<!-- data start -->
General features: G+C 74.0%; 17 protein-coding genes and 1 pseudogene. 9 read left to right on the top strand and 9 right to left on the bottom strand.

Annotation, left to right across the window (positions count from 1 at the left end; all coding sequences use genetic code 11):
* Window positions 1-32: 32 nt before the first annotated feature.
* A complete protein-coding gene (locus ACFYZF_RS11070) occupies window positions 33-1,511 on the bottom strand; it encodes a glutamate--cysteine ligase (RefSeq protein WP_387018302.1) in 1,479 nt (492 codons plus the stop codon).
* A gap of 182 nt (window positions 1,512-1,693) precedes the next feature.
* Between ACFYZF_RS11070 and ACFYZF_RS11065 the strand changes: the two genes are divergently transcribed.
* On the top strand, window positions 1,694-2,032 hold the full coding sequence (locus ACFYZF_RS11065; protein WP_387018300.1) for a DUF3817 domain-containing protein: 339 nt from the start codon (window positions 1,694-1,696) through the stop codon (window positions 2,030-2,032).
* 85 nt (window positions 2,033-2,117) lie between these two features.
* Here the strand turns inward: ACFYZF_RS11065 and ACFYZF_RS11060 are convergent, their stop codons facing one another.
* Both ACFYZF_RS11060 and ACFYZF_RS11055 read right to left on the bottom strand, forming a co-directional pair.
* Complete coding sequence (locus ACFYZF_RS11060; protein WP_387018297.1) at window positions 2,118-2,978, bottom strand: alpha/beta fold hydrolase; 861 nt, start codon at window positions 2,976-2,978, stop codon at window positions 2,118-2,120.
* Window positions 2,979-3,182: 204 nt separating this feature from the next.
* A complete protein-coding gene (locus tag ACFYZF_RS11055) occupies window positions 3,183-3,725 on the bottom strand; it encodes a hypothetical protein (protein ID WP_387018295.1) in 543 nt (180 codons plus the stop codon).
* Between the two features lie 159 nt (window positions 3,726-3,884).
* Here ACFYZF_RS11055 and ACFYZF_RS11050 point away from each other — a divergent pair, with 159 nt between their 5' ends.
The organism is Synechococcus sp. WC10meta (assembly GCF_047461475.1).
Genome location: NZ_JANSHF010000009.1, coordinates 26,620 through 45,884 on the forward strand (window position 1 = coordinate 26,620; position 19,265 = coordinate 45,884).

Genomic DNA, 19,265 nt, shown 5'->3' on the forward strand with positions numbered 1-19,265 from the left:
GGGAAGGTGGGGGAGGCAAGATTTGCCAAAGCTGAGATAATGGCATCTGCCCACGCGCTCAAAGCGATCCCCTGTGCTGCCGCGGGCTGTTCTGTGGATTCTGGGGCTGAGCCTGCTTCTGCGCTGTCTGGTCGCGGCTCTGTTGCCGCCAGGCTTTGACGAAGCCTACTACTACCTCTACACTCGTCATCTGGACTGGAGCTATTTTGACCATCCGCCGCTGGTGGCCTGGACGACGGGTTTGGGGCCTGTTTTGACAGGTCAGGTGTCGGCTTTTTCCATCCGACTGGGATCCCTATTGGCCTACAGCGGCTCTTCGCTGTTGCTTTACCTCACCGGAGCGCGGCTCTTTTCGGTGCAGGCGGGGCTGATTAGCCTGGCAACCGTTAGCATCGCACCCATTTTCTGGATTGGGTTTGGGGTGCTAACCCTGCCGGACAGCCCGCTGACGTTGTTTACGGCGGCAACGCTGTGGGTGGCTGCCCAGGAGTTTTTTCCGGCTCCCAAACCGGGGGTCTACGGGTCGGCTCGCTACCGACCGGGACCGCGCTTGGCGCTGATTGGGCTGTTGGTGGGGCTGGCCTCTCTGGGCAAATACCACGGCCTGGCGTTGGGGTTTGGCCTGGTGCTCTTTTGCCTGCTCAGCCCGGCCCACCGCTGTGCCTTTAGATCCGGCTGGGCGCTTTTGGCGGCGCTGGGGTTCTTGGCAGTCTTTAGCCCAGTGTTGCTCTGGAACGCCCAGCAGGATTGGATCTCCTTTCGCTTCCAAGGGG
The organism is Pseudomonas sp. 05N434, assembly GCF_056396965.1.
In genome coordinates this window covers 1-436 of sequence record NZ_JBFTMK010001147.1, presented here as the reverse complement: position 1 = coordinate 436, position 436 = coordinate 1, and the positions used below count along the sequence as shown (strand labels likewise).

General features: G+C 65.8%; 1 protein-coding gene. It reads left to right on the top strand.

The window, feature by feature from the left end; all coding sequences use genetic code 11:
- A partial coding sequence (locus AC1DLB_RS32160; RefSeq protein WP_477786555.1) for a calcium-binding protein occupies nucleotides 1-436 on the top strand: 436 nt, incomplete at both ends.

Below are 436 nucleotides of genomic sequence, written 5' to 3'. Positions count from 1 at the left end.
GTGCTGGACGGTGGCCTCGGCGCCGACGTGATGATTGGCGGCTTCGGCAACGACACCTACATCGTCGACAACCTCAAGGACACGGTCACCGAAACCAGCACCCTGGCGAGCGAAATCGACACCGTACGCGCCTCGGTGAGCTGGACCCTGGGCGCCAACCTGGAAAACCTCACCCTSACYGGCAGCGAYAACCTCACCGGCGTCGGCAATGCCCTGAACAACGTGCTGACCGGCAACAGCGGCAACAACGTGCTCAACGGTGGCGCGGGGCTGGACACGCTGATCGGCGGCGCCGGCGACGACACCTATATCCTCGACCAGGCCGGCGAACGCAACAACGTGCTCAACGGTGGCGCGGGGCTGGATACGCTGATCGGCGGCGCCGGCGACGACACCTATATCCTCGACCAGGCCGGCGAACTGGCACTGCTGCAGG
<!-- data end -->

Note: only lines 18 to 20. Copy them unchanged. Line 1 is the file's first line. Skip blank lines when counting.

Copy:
Genomic DNA, 19,265 nt, shown 5'->3' on the forward strand with positions numbered 1-19,265 from the left:
GGGAAGGTGGGGGAGGCAAGATTTGCCAAAGCTGAGATAATGGCATCTGCCCACGCGCTCAAAGCGATCCCCTGTGCTGCCGCGGGCTGTTCTGTGGATTCTGGGGCTGAGCCTGCTTCTGCGCTGTCTGGTCGCGGCTCTGTTGCCGCCAGGCTTTGACGAAGCCTACTACTACCTCTACACTCGTCATCTGGACTGGAGCTATTTTGACCATCCGCCGCTGGTGGCCTGGACGACGGGTTTGGGGCCTGTTTTGACAGGTCAGGTGTCGGCTTTTTCCATCCGACTGGGATCCCTATTGGCCTACAGCGGCTCTTCGCTGTTGCTTTACCTCACCGGAGCGCGGCTCTTTTCGGTGCAGGCGGGGCTGATTAGCCTGGCAACCGTTAGCATCGCACCCATTTTCTGGATTGGGTTTGGGGTGCTAACCCTGCCGGACAGCCCGCTGACGTTGTTTACGGCGGCAACGCTGTGGGTGGCTGCCCAGGAGTTTTTTCCGGCTCCCAAACCGGGGGTCTACGGGTCGGCTCGCTACCGACCGGGACCGCGCTTGGCGCTGATTGGGCTGTTGGTGGGGCTGGCCTCTCTGGGCAAATACCACGGCCTGGCGTTGGGGTTTGGCCTGGTGCTCTTTTGCCTGCTCAGCCCGGCCCACCGCTGTGCCTTTAGATCCGGCTGGGCGCTTTTGGCGGCGCTGGGGTTCTTGGCAGTCTTTAGCCCAGTGTTGCTCTGGAACGCCCAGCAGGATTGGATCTCCTTTCGCTTCCAAGGGG
The organism is Pseudomonas sp. 05N434, assembly GCF_056396965.1.